A young Black woman sits on a sofa, wrapped in a purple blanket. A young Black man leans on the sofa on the left, and another young Black man stands behind her. A photo of an older Black woman is on the side table next to the sofa.
From left: Vincent Jordan, Aeriel Williams, and Blake Reasoner in Grandma's Jukebox at Black Ensemble Theater Credit: Alan Davis

Change is afoot at Black Ensemble Theater as it prepares to embark on a new era, leveraging a $5 million grant to implement founder and CEO Jackie Taylor’s longtime vision of a Free To Be corridor, which would expand the footprint of the theater campus and provide housing and support opportunities for artists and community. Taylor’s vision of growth doesn’t end at infrastructure, however. She’s also invited a new associate director, Michelle Reneé Bester, to the Black Ensemble artistic team. Bester, who is the writer and director of the new musical Grandma’s Jukebox, represents a welcome addition to the artistic leadership team, which in the long term stands to greatly benefit from a refreshing young, female voice bringing a new perspective to the established Black Ensemble brand. 

Grandma’s Jukebox
Through 6/26: Fri 7 PM, Sat 3 and 7 PM, Sun 3 PM; Black Ensemble Theater Cultural Center, 4450 N. Clark, 773-769-4451, blackensembletheater.org, $55.

In the past, the theater has mostly featured historical cabaret-style shows—jukebox musicals which string together an artist’s greatest hits, or the hits of an era, together with a series of vignettes that loosely construct a story. Bester’s new work (though still a jukebox musical) radically departs from this form by following a traditional narrative structure, a refreshing change of pace. Grandma’s Jukebox follows the story of a Black family mourning the recent loss of their matriarch. When confronted with the details of their grandmother’s will and last requests, the family struggles to pull together in their sorrow, but finds encouragement through Grandma’s unexpected presence speaking through otherworldly means.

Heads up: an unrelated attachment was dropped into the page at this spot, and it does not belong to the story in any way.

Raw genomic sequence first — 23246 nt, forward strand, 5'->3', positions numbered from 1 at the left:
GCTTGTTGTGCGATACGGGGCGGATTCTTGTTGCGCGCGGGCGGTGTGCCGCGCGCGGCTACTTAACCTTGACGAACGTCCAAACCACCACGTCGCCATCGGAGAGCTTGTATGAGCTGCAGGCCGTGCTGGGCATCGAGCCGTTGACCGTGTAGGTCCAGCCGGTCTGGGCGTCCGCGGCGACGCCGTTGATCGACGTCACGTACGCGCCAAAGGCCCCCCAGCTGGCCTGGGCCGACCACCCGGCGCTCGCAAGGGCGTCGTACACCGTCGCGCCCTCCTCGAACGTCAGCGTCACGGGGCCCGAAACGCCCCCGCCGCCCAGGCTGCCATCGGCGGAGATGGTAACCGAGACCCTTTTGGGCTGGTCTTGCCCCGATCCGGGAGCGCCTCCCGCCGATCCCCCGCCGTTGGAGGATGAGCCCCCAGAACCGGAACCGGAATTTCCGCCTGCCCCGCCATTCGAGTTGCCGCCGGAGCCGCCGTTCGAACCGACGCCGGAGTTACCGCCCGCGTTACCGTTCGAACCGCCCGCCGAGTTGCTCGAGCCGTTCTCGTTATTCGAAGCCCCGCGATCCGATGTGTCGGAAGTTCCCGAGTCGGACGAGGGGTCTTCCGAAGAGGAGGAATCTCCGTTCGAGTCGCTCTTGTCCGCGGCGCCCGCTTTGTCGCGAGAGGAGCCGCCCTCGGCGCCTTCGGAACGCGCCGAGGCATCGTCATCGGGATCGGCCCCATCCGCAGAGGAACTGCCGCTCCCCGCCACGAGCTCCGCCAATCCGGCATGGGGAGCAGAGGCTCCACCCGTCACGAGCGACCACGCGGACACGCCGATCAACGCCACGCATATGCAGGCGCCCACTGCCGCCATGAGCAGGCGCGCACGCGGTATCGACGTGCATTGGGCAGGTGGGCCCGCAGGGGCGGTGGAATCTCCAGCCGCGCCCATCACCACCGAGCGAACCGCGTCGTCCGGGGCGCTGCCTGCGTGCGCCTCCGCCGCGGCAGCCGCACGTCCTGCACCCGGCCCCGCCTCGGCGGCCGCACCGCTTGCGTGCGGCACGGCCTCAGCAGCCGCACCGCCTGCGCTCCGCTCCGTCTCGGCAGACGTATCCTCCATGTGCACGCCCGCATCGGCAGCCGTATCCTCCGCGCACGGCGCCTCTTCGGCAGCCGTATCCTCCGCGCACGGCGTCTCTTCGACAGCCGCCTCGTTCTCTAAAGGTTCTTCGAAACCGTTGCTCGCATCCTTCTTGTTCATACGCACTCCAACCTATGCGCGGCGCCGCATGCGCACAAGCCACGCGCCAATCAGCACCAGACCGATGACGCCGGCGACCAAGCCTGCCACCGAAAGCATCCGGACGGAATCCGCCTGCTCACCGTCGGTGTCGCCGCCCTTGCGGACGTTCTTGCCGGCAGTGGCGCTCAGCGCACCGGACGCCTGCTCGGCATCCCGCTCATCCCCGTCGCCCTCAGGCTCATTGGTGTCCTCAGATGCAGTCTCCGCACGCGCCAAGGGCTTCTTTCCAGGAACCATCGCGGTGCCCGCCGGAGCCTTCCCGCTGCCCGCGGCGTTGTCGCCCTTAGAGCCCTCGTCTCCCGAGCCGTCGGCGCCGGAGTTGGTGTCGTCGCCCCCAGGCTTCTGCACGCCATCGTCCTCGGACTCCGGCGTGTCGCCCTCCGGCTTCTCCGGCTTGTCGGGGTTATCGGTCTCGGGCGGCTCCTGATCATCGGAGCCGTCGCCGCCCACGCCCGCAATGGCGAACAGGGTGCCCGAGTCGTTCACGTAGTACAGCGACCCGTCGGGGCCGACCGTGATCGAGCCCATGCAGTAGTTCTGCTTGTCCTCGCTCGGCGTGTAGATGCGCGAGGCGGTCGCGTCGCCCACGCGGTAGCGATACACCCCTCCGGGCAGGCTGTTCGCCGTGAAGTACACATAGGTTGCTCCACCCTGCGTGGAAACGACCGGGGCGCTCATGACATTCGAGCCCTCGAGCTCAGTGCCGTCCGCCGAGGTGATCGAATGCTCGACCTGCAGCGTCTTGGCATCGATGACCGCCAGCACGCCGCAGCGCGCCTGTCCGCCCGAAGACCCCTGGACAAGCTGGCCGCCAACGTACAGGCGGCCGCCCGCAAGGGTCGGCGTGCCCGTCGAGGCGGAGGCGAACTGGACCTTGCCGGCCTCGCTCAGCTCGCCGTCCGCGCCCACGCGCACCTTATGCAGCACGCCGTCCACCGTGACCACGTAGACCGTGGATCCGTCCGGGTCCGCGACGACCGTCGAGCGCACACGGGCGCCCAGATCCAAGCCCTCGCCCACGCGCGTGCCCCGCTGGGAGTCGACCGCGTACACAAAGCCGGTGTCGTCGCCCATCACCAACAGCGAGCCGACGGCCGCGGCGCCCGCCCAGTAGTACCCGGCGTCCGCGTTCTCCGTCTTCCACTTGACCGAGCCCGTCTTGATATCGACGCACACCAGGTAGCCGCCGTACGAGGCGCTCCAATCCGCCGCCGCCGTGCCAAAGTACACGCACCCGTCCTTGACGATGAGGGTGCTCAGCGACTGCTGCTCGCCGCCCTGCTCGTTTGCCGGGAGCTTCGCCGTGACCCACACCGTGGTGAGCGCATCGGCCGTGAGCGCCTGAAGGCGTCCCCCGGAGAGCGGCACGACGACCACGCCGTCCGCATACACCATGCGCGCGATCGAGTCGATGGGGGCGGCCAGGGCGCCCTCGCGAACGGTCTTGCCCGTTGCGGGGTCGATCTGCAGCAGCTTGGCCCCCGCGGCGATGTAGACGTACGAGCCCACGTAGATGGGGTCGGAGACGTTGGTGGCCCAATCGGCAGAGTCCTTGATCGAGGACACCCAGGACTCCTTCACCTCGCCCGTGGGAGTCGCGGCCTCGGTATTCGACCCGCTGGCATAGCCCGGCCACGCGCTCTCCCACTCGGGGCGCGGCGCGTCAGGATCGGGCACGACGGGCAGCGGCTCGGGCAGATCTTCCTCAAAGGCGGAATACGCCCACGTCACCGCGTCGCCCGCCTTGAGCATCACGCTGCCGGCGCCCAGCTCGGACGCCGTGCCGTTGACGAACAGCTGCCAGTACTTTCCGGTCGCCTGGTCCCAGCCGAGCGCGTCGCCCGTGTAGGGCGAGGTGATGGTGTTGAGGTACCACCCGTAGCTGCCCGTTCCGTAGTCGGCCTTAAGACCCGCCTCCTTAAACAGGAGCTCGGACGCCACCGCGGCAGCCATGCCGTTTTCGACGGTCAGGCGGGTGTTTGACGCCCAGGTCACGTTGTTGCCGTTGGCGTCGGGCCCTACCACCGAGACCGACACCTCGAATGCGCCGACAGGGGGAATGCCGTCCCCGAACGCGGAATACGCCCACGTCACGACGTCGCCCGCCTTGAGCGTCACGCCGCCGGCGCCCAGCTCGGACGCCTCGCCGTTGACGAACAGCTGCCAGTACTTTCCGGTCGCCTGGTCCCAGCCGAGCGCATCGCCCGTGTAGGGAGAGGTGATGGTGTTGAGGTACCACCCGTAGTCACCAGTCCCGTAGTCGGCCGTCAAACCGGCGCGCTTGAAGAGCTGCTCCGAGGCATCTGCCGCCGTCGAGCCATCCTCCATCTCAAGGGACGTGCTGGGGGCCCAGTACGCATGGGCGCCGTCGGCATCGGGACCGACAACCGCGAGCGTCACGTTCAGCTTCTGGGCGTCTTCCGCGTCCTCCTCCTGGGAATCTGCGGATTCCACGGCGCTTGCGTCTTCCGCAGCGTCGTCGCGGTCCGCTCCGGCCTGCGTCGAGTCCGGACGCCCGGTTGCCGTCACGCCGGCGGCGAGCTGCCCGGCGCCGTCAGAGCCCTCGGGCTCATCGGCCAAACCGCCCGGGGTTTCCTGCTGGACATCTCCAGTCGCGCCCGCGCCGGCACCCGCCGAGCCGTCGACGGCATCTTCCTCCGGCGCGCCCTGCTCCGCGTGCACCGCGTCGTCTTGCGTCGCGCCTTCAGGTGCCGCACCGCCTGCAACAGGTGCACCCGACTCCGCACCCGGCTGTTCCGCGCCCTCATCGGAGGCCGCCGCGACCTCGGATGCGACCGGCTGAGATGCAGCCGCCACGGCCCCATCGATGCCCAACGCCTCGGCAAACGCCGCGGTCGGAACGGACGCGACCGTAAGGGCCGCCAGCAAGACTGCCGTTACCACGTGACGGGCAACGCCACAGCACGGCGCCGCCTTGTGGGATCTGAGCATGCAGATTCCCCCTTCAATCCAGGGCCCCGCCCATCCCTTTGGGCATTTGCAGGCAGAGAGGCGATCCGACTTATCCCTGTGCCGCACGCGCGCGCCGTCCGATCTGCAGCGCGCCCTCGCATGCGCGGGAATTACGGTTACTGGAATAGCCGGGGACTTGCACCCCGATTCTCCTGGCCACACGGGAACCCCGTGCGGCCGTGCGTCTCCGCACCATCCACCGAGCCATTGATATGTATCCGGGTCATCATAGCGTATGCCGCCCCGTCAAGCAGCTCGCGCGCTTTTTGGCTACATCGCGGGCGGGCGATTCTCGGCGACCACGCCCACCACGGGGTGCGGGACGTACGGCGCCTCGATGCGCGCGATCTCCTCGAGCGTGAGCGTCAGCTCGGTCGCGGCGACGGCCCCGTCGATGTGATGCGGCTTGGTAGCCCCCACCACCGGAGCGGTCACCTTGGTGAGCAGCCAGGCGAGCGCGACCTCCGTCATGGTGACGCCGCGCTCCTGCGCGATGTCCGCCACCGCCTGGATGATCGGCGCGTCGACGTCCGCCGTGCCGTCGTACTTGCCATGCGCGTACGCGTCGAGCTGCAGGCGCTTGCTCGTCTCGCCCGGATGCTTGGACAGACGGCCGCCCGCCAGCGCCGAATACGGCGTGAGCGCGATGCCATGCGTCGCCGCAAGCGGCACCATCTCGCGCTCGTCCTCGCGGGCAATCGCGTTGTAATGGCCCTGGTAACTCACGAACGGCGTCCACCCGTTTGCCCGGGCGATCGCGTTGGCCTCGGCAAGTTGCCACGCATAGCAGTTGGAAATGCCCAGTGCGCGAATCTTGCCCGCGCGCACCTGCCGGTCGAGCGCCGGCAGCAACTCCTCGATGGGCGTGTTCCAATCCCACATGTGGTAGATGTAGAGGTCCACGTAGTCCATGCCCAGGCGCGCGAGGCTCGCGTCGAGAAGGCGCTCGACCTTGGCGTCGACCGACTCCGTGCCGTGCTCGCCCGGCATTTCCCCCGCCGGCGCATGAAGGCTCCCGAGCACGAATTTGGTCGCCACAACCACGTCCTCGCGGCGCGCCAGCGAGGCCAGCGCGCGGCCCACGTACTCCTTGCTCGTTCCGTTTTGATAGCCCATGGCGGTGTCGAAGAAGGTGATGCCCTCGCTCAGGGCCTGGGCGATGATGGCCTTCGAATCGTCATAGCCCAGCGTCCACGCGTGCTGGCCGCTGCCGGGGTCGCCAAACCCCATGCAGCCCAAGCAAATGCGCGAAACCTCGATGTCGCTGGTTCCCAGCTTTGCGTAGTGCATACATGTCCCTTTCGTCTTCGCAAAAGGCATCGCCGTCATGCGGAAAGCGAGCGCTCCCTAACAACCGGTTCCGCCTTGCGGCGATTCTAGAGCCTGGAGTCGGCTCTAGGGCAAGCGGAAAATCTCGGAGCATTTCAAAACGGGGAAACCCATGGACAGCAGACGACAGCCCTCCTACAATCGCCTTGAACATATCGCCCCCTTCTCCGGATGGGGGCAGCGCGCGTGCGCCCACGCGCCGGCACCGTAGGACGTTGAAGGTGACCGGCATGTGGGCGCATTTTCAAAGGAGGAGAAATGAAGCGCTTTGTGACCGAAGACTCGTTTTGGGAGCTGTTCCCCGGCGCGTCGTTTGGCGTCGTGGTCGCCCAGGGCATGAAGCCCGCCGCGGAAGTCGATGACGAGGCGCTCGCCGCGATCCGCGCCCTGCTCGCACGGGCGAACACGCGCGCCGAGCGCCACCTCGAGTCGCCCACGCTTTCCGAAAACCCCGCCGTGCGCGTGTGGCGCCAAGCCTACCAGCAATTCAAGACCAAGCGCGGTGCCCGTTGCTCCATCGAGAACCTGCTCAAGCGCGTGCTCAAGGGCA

The family members are played by Aeriel Williams, Vincent Jordan, Jessica Brooke Seals, and Blake Reasoner. Williams convincingly plays a childlike, tenderhearted woman overwhelmed by grief, from whom no one expects much of anything. Jordan is hilarious as an older brother trying to hustle his way out of the stigma of having a criminal record. Seals is heartbreakingly dynamic as the tough cookie powering through a bad relationship alone. And Reasoner is a fun and earnest younger brother who uses humor as healing for unspeakable trauma. J. Michael Wright delivers nonstop chuckles as the family friend and unofficial adopted child whom Grandma tasks with carrying out her final wishes. 

Unsurprisingly, the vocals in this show are absolutely amazing, as is the case with every Black Ensemble show. Other theaters may have amazing singers, but this theater has the corner on the market for those who can SANG. Every play doubles as a top-notch concert that is worth the price of admission alone, backed by the truly excellent band, led by Oscar Brown Jr. 

Outside of the vocals, however, the play is challenged structurally. The first hour drags by very slowly, weighed down by clunky exposition and dialogue, and an unfortunate lack of forward momentum and surprise. Many of the recollections of Grandma feel repetitive and cliché. At one point, when the characters reveal a bit of specificity—that Grandma was married multiple times—one glimpses the possibility of much more interesting storylines not followed. The elements of magical realism are teased throughout, but brought to bear too late, and not frequently enough. I was left yearning for a lot more of the hilarious communication with Grandma, parenting her family from the great beyond. 

During the last half hour the play finally finds a rhythm, and Bester utilizes some interesting storytelling devices. The exploration of themes of generational trauma and intentional healing are a welcome addition to the theatrical conversation that left the audience with quite a bit to contemplate. 

It is refreshing to see one of the most established theaters in Chicago take a new and promising writer and allow her grace to experiment and grow with a fully-backed production on its mainstage. Many theaters may claim to take “risk” while putting out perfectly polished (and perfectly safe) new works, but this is an example of real risk, with the real reward of creative experimentation. When Bester walked out onto the stage at the end of the play to an applauding audience and was praised by Taylor, both of their eyes shimmered with tears, a testament to what real risk, bravery, and generational mentorship looks like. One certainly looks forward to seeing what Bester’s next piece will bring to the Black Ensemble stage.